We enjoyed a gourmet lunch as the captain motored toward Champasak township and the Vat Phou Ruins, a majestic pre-Angkorian 10th century temple complex regarded as the most important ruin in Laos. Just as we were finishing up he eased the giant vessel out of the main channel and gently bumped the sand embankment, allowing us to disembark and climb aboard tuk-tuks for a 30 minute ride to the ruins. This particular site was chosen because it sits at the base of a curiously shaped mountain topped by a 45-foot high monolith that was revered as a natural lingam (phallic symbol) of the Hindu god Shiva. The Chenla Empire, a great civilization stretching south into Cambodia, north and west into northern Thailand and as far as Burma was responsible for the building of the original temple between the 6th and 12th centuries. Nothing remains of the once great city of the Chenla Empire, since all but religious sites were built of wood.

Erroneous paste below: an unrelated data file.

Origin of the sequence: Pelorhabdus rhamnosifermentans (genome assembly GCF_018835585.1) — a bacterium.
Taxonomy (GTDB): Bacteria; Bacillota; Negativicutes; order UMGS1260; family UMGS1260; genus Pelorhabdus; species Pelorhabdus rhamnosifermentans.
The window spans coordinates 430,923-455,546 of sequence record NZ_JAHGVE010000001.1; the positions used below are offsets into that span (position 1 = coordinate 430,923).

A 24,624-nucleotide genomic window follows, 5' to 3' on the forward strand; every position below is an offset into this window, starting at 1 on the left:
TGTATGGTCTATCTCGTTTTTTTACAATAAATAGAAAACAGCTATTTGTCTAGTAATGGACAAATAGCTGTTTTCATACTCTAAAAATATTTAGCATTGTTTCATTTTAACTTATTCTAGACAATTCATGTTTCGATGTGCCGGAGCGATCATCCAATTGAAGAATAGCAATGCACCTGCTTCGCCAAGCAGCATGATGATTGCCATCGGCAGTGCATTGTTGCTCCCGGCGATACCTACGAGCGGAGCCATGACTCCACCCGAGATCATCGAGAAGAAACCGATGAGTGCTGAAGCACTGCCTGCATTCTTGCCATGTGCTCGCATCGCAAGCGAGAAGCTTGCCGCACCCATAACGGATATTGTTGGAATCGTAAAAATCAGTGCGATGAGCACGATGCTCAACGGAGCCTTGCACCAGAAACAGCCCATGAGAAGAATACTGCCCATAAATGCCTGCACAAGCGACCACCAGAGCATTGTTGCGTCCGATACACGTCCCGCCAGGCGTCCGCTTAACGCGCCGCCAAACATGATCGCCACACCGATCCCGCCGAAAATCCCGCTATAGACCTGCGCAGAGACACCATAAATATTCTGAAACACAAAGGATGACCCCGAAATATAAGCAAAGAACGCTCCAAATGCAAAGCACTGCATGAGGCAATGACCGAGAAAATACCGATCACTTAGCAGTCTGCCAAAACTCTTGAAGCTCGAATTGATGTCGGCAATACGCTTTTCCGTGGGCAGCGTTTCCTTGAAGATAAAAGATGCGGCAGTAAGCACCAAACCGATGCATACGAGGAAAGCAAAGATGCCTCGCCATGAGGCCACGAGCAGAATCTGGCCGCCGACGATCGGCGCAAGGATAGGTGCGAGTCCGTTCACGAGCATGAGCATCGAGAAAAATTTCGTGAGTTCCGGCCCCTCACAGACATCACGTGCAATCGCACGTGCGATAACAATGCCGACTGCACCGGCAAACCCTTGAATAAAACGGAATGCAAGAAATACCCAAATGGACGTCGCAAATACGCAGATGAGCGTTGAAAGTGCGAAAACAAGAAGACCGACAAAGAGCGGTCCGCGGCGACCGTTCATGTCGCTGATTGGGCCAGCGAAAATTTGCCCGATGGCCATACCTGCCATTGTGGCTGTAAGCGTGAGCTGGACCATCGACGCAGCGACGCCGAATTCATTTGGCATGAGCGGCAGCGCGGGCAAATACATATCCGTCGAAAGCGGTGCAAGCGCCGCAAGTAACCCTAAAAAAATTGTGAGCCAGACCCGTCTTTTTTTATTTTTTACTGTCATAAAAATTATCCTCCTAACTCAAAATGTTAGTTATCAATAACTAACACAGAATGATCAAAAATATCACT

Between the 11th and 12th centuries, Khmer architects restored and rebuilt many sections of the temples and they now have many features characteristic of the ruins at Angkor Wat in Cambodia – stone causeways, decorative lintels and many carvings. Today, the two large palaces on the valley floor are slowly being repaired and restored through the UNESCO World Heritage project, one by a team of French archeologists and the other by an Indian team, each of which has employed vastly differing Read More